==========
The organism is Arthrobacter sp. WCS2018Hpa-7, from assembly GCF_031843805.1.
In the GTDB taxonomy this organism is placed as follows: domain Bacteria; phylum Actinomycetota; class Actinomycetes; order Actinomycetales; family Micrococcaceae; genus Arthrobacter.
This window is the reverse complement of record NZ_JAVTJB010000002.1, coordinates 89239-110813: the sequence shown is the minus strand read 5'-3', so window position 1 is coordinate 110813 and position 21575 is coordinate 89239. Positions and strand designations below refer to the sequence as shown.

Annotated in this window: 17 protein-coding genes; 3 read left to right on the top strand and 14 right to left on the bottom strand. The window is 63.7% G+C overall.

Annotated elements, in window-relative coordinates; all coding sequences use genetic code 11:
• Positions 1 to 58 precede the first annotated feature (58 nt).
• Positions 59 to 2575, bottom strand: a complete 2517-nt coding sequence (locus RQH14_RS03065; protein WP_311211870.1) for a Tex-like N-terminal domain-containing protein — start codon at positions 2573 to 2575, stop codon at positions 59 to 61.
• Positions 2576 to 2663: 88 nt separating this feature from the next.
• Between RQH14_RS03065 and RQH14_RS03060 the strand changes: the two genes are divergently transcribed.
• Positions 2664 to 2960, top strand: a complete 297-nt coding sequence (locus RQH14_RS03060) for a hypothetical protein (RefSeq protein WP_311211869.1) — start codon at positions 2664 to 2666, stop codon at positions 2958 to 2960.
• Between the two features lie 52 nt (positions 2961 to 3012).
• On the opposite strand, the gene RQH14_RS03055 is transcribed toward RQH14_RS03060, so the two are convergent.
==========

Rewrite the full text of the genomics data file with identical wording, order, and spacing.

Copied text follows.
The organism is Arthrobacter sp. WCS2018Hpa-7, from assembly GCF_031843805.1.
In the GTDB taxonomy this organism is placed as follows: domain Bacteria; phylum Actinomycetota; class Actinomycetes; order Actinomycetales; family Micrococcaceae; genus Arthrobacter.
This window is the reverse complement of record NZ_JAVTJB010000002.1, coordinates 89239-110813: the sequence shown is the minus strand read 5'-3', so window position 1 is coordinate 110813 and position 21575 is coordinate 89239. Positions and strand designations below refer to the sequence as shown.

Annotated in this window: 17 protein-coding genes; 3 read left to right on the top strand and 14 right to left on the bottom strand. The window is 63.7% G+C overall.

Annotated elements, in window-relative coordinates; all coding sequences use genetic code 11:
• Positions 1 to 58 precede the first annotated feature (58 nt).
• Positions 59 to 2575, bottom strand: a complete 2517-nt coding sequence (locus RQH14_RS03065; protein WP_311211870.1) for a Tex-like N-terminal domain-containing protein — start codon at positions 2573 to 2575, stop codon at positions 59 to 61.
• Positions 2576 to 2663: 88 nt separating this feature from the next.
• Between RQH14_RS03065 and RQH14_RS03060 the strand changes: the two genes are divergently transcribed.
• Positions 2664 to 2960, top strand: a complete 297-nt coding sequence (locus RQH14_RS03060) for a hypothetical protein (RefSeq protein WP_311211869.1) — start codon at positions 2664 to 2666, stop codon at positions 2958 to 2960.
• Between the two features lie 52 nt (positions 2961 to 3012).
• On the opposite strand, the gene RQH14_RS03055 is transcribed toward RQH14_RS03060, so the two are convergent.